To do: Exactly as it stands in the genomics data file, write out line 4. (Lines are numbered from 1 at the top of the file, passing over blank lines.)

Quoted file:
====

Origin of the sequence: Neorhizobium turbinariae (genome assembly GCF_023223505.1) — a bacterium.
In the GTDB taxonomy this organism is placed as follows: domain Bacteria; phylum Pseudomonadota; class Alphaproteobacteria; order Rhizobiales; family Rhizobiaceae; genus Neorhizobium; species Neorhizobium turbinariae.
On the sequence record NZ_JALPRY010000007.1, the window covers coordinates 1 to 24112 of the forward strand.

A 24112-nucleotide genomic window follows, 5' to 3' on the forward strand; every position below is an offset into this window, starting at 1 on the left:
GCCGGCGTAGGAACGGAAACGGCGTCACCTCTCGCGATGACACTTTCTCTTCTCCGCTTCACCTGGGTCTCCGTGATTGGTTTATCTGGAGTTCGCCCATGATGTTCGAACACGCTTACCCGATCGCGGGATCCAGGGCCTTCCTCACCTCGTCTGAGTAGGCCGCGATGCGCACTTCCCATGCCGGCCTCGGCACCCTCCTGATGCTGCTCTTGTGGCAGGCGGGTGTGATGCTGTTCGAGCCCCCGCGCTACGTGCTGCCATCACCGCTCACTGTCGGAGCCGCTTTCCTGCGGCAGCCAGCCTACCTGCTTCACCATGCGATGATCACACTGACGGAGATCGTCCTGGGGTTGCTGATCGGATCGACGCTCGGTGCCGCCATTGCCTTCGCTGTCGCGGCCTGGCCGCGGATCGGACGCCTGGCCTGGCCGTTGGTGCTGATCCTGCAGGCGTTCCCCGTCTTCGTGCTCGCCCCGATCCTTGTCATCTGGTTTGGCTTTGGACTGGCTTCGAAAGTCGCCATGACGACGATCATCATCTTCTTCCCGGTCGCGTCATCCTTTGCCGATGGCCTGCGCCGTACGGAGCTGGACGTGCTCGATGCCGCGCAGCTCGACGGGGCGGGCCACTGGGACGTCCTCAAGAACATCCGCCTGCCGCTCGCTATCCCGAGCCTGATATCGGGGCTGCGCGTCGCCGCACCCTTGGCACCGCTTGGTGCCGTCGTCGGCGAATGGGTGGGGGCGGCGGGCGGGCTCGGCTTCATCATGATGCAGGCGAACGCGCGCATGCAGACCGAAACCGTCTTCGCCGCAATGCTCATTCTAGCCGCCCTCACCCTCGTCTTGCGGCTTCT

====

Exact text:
A 24112-nucleotide genomic window follows, 5' to 3' on the forward strand; every position below is an offset into this window, starting at 1 on the left: